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And Then There Was Light…

Hello, I am back with the video shooting stuff again. Let me brush your memory. Do you remember reading a piece of my mind in the blog on 5 simple steps to professional video editing? If you have read it you’d have noticed that I touched upon the importance of lighting in your video (by the way, if you haven’t read the post, do so now. It’s pretty cool, I must say. Just click on the link in the previous sentence). Well, in this post I will be digging deeper on the art of lighting to help you shoot a spectacular video.

First things first, why is light so important for your video? Let me make it simple for you. Close your eyes and tell me what you see. There, there you can’t see anything (except for wiggly figures making you assume that you have microscopic vision enabling you to see the bacteria in the air). In some way or the other, the presence of light helps our vision and makes it much better.

The dimmer the light, the more your vision strains.

Likewise, for the man-made lens (in a camera) too, lighting is one of the most important aspects for shooting a good video. Whether you are setting up lights for an interview, video blog (also known as vlog), documentary, or just a really cool company advertisement, lighting is essential.

You Should Know: Do not be misguided by the idea that you always need film lights for good lighting, you can shoot a good video with available light.

What is available light?

As the name states it’s the available light (by default) present in a place at any point of time, that is, you are not adding any of your own lights but just using what is available in the area. Now don’t go thinking “Well, there seems to be enough light in the given area therefore all I need to do is start rolling.” WRONG.

Just because there is enough light does not mean you are ready to shoot. You need to make sure that shadows of your equipment or anything that shouldn’t be in the video doesn’t fall on to the scene. Lens flares and bleached out images - these you need to be extremely cautious about. They are huge deal breakers when it comes to shooting a good video because overlooking it would make the video look absolutely pathetic.

Now let’s take an example of shooting a documentary. Most documentaries are shot outdoors during the day. There is a lot of available light but there is also a problem of over exposure. The presence of the sun and its intensity might enforce an abundance of white light.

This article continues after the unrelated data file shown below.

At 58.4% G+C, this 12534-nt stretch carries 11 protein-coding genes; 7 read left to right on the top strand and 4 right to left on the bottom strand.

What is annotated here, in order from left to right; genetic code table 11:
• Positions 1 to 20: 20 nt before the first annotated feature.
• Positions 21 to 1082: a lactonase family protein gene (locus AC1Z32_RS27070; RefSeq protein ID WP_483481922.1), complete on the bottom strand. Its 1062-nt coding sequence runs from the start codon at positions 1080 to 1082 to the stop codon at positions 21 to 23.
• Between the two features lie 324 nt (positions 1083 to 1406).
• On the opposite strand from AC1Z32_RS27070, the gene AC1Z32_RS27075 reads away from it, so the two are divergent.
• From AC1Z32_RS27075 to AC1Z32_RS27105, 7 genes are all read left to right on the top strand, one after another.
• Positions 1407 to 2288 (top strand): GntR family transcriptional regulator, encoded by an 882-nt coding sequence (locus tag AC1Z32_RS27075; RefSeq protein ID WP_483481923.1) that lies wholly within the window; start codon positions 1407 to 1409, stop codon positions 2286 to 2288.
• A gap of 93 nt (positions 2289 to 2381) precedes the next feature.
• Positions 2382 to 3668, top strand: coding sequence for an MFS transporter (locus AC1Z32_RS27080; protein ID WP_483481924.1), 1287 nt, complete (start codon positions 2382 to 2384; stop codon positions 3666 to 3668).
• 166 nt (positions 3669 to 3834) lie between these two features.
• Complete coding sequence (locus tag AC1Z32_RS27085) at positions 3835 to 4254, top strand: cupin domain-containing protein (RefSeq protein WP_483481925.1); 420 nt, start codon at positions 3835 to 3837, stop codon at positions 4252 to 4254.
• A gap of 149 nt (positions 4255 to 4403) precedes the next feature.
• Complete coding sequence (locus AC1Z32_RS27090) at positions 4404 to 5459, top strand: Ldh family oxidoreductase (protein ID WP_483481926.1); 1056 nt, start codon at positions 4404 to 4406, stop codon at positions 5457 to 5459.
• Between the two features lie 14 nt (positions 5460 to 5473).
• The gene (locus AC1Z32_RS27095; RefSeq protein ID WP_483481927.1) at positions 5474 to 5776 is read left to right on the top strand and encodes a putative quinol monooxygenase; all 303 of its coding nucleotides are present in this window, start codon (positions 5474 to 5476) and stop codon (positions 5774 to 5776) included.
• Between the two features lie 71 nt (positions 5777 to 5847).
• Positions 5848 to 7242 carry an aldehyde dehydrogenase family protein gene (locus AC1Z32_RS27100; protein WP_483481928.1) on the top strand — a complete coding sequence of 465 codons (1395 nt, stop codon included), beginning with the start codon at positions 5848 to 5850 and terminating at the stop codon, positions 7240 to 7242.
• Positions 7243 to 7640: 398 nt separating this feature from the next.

Therefore, the following three rules:

This is probably the best advice you can get to maintain good lighting. Following this rule does three things: The light creates interesting shadows on the object you are shooting, you don’t get lens flares, and it holds the color saturation of the image.

When you are shooting something like a building, person, etc., it’s important to make it look interesting for the viewer. The best way to do that is to create shadows in the image. It enhances the object and just makes the viewer want to see more.

Lens flares are caused because the sun is reflected on the lens of the camera. So, obviously, if you angle the camera with the sun facing you it will cause lens flares. Lens flares can be used to create something more artistic but rarely, as having it causes a lot of problems.

Color saturation is important because if you shoot with the sun in front of you, all you are really doing is making the object white washed and it would look a lot flatter. With the sun behind you, you can give more vibrancy and color to the shot.

If you absolutely have to shoot with the sun in front of you then you have to use a flag. There are two types of flags. The lighting flag which you can make yourself as long as you have an opaque object that you spray in black. Then there is something called a French flag (not the country’s flag), which has a secured flexible arm with a sheet of black aluminium stuck to it. It’s used to shade the lens from the sun so that those pesky sun flares can be reduced.

Since you are shooting in front of the sun you might want to use reflectors in creative ways, why not? A reflector, as the name suggests, is used to reflect the light from the sun back onto the object you are shooting. This creates a cool effect on the object.  If you don’t want to spend money on a reflector then you could do it yourself.

Hope you learnt something interesting to make your videos a tad more interesting. Have cool videos and want to share it privately? You know what to do. Just sign up for a free trial instead and check us out!